SIMI VALLEY, Calif. - The speech that could have clarified it all did anything but.

In front of 1,000 devoted Republicans, a national TV audience, and Nancy Reagan herself in the front row, Gov. Christie could have said Tuesday night: "I am not running for president in 2012."

Instead, the surging non-candidate-of-the-moment charmed, joked, and answered the "Will you run?" question by referring the audience at the Ronald Reagan Presidential Library and Museum to an online video compilation of his previous declarations against running.

That answer - coupled with a string of recent news stories featuring unnamed sources saying Christie either was not running or was possibly reconsidering a run - was interpreted differently across the media.

The Wall Street Journal's headline, "After Christie Speech, Answer Still 'no'," and the Christian Science Monitor's "Christie Tells California Audience He Won't Enter 2012 Presidential Race" conflicted with Yahoo's assertion that Christie "hints he might reconsider" and Politico's conclusion that "Christie Leaves 2012 Run Question Open." According to Slate, he ducked the question.

Such journalistic confusion is not a reflection of poor reporting, says pollster Patrick Murray of Monmouth University. It is being sowed by the Christie camp and perpetuated by the evasiveness of Christie's recent remarks.

"The buzz was not initially of his own making, but his advisers quickly saw how they could make it work to Christie's advantage," Murray said in an e-mail. "So far they have been pretty astute in having these rumors attributed to sources outside the inner circle."

Word that Christie is running has been spread, for example, by unnamed sources "familiar with the governor's thinking." Sources may have inflated their closeness to the governor for their own self-interest, or those sources may have been given the green light to talk even as some of Christie's closest advisers swatted down speculation.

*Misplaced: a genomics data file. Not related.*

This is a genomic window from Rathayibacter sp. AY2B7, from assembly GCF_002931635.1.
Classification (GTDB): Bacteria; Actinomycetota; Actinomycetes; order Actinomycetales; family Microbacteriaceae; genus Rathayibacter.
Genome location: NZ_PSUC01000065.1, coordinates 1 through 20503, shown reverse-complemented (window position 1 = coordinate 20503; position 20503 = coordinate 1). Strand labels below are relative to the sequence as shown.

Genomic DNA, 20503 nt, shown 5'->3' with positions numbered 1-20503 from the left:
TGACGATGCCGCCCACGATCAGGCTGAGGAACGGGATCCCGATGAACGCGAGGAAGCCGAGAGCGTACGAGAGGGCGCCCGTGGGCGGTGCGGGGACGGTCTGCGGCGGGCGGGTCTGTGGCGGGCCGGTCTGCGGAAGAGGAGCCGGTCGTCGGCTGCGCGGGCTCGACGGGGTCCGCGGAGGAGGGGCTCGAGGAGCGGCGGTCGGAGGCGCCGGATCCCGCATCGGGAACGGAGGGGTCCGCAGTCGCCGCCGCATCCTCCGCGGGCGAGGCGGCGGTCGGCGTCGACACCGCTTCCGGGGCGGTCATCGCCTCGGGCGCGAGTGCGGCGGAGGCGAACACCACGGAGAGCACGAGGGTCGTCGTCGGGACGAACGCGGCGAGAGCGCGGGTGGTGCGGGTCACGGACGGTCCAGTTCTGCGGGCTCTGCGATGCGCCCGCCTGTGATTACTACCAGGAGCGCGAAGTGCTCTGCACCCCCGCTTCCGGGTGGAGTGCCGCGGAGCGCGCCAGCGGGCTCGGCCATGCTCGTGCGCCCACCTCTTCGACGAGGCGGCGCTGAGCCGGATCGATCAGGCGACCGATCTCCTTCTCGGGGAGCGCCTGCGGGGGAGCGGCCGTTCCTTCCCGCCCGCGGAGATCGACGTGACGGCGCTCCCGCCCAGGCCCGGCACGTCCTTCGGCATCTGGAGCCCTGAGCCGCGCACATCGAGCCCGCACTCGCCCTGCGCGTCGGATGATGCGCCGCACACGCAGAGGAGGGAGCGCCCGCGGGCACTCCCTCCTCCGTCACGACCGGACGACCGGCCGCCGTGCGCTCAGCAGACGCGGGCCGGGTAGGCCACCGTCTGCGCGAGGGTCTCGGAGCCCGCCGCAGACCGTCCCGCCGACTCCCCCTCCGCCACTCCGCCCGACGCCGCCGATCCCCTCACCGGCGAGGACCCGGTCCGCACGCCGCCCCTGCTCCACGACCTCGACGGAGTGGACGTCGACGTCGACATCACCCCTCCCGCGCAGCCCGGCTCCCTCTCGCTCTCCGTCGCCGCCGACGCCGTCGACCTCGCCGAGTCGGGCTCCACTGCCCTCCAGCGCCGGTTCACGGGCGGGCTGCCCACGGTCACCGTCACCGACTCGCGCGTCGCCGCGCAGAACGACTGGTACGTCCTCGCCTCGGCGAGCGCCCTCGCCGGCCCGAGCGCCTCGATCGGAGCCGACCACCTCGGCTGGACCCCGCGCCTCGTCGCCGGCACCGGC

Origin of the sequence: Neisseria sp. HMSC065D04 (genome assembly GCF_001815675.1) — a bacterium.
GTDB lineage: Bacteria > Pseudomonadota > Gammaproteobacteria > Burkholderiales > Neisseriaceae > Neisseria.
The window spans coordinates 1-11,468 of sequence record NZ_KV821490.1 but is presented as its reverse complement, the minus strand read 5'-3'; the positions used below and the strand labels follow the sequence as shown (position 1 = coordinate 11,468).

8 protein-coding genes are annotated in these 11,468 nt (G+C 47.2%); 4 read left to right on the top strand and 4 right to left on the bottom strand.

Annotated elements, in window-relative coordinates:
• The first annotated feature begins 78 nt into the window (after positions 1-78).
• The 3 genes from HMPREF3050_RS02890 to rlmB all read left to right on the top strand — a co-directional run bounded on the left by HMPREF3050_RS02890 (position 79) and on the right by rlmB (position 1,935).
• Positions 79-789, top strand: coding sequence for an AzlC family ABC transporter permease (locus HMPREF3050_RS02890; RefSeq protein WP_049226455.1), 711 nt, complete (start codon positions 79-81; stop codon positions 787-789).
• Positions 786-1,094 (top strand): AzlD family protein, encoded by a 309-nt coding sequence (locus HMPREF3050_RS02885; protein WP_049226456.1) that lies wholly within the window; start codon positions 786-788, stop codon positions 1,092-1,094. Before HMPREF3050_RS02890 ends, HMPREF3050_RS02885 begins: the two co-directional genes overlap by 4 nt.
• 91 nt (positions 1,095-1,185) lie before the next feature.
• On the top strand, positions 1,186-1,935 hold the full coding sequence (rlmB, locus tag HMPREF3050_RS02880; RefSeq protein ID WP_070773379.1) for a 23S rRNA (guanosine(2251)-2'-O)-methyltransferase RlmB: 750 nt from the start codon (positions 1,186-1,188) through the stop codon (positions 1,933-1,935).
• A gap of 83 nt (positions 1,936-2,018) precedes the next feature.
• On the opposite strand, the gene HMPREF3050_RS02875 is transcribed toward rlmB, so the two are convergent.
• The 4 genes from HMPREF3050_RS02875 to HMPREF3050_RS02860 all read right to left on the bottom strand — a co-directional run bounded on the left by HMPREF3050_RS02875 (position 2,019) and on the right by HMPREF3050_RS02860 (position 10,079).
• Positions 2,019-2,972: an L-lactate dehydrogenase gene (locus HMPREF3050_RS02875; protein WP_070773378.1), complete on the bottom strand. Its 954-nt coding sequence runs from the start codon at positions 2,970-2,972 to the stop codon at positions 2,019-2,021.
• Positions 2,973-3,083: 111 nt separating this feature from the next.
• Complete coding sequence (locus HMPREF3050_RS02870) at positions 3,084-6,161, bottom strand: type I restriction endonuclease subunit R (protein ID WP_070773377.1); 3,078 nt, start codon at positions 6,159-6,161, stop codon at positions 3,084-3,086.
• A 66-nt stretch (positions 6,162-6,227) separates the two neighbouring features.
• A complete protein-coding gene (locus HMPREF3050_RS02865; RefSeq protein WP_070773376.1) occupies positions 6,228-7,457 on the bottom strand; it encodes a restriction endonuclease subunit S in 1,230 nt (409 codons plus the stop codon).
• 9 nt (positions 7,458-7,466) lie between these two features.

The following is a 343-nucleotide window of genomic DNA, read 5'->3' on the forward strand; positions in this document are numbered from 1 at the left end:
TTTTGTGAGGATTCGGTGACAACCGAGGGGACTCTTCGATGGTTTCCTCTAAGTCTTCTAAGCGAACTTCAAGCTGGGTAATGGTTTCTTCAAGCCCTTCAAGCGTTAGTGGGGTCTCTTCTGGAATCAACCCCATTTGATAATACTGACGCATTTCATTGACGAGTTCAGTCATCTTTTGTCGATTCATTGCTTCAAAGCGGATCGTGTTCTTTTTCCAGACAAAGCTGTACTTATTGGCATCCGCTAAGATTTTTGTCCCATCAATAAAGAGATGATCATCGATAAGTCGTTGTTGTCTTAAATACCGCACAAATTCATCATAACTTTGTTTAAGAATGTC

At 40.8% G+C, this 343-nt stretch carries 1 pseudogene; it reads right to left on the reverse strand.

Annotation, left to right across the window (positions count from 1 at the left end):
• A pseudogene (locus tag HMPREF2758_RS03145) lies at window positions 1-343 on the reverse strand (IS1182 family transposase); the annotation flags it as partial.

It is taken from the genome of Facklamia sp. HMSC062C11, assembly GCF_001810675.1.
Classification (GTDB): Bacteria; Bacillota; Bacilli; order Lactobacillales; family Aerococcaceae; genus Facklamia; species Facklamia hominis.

But the hype also is lingering because of other recent tidbits: A new $1.5 million pro-Christie ad campaign started by Christie's college friends that opens by criticizing Washington politics; an assertion by former New Jersey Gov. Thomas H. Kean that Christie is mulling a run; and a cross-country Christie fund-raising tour this week.

And, finally, the Reagan library speech Tuesday night - where Christie mocked President Obama, criticized GOP front-runner Texas Gov. Rick Perry, and delved into the very non-gubernatorial realm of national security.

If there is a coordinated effort to allow the presidential rumor mill to keep churning, it might not be because Christie wants to run. It might simply be good for business.

Christie's star power has helped him raise lots of cash for the state GOP, which could help the minority Republicans in the November legislative elections and then Christie himself for a possible reelection campaign in 2013.

"He raises a lot more money for the state GOP, and ultimately for his 2013 reelection bid, if national GOP donors think they are paying to shake hands with a potential presidential contender rather than just some ordinary governor," Murray said.

The notoriety also raises Christie's profile for a possible 2016 presidential run - making him a top contender if Obama wins reelection. The notoriety could set Christie up for a future presidential cabinet position, or even just a keynote speech at the Republican convention next summer.